First I will partially explain the title, as NOT being because my new baby boy woke me up earlier at 2 a.m. It’s about what kept ringing in my head afterwards, and the fact that it continued to ring at all. In part it was because I knew I was going to be writing this blog entry for others, for public consumption. That’s what made it important enough to keep me awake, to drag me out of bed, again, to seek out tea and cookies and finally a keyboard. And likewise, it certainly was not because I was being marked on it, or because my job depended on it. It was instead because I had an idea I thought was worth sharing. And also, it was because something of me was about to end up “shared” on the web, and I wanted that something to be made up of my ideas, or at least in this case my slant on a lot of other people’s ideas. I wanted to represent myself.
These two profound ideas resurfaced for me recently during a highly inspiring workshop I attended by Tanya Avrith, a Digital Citizenship Teacher for the Lester B. Pearson School Board, and a pioneer of their Digital Citizenship Program. On the one hand, she helped me reflect on why my other (teenage) son’s school assignments always ended up in the garbage. They were for marks, nothing more. And as to the other idea, she alerted me to something very important that I hadn’t ever considered, to the fact that my older son already had an extensive digital/internet footprint, mostly made up things he wouldn’t be proud of, and more often than not of things others wrote about him, pictures he didn’t take, etc. Not an ideal situation for someone searching for schools and jobs, whose college registrars and future employers would be Googling my older son’s unfortunately uncommon name.
The question is, why does this happen to him and so many others, this accumulation of embarrassing memories? It’s not for lack of information, not because he hadn’t been warned about the risks and told about the complexities of life online. It was because, and I agreed with Tanya on this, that no knowledgeable adults regularly followed him there, to guide him and set examples. And also… it was because none of his good work, his school work let’s say, followed him there either, to offset all the questionable traces left by others.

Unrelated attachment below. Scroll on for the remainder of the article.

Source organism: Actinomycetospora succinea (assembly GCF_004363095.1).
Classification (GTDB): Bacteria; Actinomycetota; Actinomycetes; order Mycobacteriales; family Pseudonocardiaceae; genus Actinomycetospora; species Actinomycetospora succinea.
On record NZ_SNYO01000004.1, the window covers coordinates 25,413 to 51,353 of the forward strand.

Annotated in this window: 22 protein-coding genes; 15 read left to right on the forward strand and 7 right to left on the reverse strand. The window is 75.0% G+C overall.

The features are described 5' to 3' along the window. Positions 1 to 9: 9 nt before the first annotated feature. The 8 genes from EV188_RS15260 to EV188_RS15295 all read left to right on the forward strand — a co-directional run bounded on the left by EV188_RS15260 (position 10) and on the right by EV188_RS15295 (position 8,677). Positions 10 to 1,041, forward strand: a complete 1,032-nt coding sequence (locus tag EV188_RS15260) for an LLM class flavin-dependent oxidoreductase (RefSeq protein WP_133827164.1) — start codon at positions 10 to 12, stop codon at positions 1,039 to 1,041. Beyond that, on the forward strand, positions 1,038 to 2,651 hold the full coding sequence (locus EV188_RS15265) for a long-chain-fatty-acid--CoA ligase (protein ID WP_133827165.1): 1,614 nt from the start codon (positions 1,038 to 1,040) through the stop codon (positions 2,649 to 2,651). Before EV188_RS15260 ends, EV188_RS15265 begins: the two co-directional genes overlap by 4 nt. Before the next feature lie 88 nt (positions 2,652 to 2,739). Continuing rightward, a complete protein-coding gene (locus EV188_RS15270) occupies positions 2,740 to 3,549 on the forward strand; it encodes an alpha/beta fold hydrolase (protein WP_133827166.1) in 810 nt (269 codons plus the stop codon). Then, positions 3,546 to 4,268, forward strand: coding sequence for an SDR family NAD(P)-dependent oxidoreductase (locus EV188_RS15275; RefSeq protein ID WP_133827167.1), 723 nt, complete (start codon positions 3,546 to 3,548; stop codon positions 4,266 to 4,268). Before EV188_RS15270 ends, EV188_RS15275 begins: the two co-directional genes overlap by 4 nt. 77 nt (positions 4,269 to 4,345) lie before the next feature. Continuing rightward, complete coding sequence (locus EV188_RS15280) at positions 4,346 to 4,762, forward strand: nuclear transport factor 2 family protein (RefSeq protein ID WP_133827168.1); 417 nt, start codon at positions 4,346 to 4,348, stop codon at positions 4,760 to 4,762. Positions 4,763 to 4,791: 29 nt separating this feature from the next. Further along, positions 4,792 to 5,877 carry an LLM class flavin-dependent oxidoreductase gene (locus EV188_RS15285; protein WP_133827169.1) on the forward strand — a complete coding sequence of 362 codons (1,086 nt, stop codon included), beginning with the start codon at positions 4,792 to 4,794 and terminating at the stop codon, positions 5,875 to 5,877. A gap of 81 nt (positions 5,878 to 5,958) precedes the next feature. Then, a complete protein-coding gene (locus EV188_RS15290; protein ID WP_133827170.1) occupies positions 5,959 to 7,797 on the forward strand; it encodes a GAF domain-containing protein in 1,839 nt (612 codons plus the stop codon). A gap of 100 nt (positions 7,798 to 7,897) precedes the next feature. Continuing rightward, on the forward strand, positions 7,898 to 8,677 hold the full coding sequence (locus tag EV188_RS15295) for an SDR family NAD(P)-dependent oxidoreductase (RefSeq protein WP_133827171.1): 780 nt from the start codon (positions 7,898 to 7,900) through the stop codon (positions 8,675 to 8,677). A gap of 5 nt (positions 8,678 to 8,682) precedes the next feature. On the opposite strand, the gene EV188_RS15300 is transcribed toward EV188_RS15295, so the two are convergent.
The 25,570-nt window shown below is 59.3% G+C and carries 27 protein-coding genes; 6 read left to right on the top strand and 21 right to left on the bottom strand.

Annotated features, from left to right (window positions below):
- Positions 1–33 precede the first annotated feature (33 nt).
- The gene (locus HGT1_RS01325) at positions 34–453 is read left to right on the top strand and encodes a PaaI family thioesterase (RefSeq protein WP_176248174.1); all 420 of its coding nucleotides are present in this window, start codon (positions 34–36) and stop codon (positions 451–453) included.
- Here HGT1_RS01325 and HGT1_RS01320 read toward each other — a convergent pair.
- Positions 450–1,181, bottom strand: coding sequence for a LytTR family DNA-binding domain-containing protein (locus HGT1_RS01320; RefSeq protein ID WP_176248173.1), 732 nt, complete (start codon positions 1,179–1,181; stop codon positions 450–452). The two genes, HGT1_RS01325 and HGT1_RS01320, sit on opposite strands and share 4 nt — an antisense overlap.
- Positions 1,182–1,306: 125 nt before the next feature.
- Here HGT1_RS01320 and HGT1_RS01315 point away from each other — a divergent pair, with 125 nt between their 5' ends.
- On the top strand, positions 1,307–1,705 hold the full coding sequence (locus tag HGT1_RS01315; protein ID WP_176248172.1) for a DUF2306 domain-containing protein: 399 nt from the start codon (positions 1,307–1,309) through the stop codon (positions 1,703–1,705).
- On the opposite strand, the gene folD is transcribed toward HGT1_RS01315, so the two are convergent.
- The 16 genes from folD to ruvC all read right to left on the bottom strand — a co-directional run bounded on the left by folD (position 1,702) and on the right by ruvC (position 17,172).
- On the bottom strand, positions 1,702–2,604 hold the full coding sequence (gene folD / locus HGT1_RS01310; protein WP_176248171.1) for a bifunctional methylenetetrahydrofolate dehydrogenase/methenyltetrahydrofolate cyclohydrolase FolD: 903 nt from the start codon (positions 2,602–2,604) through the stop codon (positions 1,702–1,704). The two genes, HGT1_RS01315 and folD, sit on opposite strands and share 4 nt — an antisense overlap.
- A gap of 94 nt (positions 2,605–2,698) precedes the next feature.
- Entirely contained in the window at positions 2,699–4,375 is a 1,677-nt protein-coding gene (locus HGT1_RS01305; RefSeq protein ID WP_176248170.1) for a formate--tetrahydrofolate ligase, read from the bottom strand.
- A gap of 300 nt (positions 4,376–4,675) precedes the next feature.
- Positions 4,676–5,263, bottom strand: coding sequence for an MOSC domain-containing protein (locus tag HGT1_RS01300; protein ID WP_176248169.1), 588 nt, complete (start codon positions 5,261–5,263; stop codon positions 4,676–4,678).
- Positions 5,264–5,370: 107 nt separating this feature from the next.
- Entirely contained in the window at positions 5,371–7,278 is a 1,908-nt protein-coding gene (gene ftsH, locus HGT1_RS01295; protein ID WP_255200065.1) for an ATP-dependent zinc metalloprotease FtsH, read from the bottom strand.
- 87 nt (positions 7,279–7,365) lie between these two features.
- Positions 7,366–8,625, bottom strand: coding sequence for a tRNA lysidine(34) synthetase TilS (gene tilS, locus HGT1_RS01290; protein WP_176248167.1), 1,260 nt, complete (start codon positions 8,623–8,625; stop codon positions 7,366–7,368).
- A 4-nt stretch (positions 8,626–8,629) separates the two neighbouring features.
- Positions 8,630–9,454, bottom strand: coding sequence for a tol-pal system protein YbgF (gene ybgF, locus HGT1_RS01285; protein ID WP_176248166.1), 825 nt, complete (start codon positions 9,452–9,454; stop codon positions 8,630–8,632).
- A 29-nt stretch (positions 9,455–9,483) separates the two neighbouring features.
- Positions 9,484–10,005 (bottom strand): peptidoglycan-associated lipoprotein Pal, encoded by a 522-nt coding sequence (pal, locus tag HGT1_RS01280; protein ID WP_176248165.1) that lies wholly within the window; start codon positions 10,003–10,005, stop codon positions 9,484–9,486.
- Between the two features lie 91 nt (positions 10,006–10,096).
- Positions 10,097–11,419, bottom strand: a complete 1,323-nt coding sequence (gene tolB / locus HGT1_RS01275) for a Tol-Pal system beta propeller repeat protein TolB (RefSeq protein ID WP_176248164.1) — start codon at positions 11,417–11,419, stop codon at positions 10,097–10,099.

Already 5 a.m. and my work day about to begin, so that brings me back to thinking about my main dossier at LEARN, and if and how ideas like this might apply to the Social Sciences (History, Geography, Economics, Ethics in some programs, etc.). These subjects are “academic disciplines concerned with society and human nature” and as such they do serve to engage past and present events and issues, but usually from within the school walls. Obviously you can see from what I presented above I don’t think avoiding the internet during student activities is fair to our students on a personal and on a career-related level, but more than that, I think it is especially ineffective and inappropriate in the Social Sciences.
The Social Sciences Perspective
Let’s start with what I mean by ineffective. In the social science competencies we examine, establish and balance the facts, we interpret realities then we learn ways to voice our opinions. For me these basic skills read like a list of things one cannot do effectively, not in this day and age, by avoiding the digital, social and public space that is the Internet.
Examining what? Balancing exactly what facts? When it comes to subjects like history and geography, are we really talking about facts in textbooks alone? Are we meant to avoid current sources and interpretations, meant to ignore the news and the myriad opinions of the non-experts, the young and the old, and the stories from those who “were actually there”? Sure, the number of sources in our digital world is vast, and many are even unreliable, but is that a reason to filter them out or avoid them altogether? Shouldn’t we be teaching students how to sift through them, how to use search engines effectively, how to compare online sources?
Interpreting, but how? Voicing our opinions, but how, where, and for whom? When we talk of creating good citizens, do we really mean to create citizens who avoid interpreting events, past and present, based on current representations of those events? Do we want to form students who can only write their opinions in a laboratory, for their teacher’s eyes only? In the real world, modern historians … Okay, I will get to that one a bit later, for now let’s say…people. In the real world people balance and reflect on all kinds of sources. They might read the Gazette, catch a clip from CNN, then watch a feature documentary on CBC. They might actually look it up in a library. In Quebec even Anglophones check out La Presse occasionally, or watch half of Tout le monde en parle on Sunday nights.